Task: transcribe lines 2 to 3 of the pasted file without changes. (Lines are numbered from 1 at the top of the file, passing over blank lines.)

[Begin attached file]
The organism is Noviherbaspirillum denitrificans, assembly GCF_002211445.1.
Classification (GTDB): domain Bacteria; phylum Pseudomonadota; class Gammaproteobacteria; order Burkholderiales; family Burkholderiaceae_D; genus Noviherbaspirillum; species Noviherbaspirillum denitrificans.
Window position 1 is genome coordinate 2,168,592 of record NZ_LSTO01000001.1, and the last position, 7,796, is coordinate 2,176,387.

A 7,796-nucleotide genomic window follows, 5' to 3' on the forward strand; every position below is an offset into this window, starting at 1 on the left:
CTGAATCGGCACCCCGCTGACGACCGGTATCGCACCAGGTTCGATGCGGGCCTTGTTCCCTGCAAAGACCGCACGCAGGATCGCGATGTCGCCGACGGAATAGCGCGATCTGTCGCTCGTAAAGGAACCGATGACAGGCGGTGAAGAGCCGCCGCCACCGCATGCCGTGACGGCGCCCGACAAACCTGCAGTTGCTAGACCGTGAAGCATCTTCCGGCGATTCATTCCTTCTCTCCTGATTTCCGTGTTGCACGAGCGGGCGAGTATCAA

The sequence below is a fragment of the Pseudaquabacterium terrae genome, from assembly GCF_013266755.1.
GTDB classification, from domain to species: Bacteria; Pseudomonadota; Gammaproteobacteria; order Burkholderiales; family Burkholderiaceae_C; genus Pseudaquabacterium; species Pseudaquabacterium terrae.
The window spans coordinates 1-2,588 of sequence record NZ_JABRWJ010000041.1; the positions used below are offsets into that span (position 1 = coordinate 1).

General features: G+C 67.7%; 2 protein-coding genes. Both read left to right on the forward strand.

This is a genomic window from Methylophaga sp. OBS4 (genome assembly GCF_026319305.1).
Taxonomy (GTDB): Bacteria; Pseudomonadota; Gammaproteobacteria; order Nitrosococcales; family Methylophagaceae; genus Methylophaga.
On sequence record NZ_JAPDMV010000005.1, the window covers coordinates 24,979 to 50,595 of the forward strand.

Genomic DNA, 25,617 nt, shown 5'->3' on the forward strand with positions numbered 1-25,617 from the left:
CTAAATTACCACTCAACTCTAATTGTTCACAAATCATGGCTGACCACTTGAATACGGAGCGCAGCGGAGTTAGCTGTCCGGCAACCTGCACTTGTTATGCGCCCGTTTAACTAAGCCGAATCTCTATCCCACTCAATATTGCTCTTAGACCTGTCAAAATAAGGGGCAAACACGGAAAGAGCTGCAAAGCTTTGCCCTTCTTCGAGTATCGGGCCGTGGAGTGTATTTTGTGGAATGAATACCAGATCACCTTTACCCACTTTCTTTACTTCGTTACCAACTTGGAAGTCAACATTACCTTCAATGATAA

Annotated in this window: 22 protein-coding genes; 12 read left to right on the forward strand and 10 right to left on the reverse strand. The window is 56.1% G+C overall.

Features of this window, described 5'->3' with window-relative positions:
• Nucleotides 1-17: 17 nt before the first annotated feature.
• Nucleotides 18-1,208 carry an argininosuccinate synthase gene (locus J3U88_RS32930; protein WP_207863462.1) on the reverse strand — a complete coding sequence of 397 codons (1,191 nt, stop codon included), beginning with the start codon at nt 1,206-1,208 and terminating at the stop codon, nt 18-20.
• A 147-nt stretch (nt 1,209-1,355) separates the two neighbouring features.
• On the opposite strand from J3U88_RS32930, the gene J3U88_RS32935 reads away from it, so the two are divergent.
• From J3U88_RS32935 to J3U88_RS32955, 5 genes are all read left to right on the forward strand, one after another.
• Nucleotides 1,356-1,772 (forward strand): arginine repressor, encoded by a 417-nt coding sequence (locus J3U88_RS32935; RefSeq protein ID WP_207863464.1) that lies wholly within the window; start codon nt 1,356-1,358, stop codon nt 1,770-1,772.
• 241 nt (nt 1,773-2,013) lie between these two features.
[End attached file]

Classification (GTDB): domain Bacteria; phylum Pseudomonadota; class Gammaproteobacteria; order Burkholderiales; family Burkholderiaceae_D; genus Noviherbaspirillum; species Noviherbaspirillum denitrificans.
Window position 1 is genome coordinate 2,168,592 of record NZ_LSTO01000001.1, and the last position, 7,796, is coordinate 2,176,387.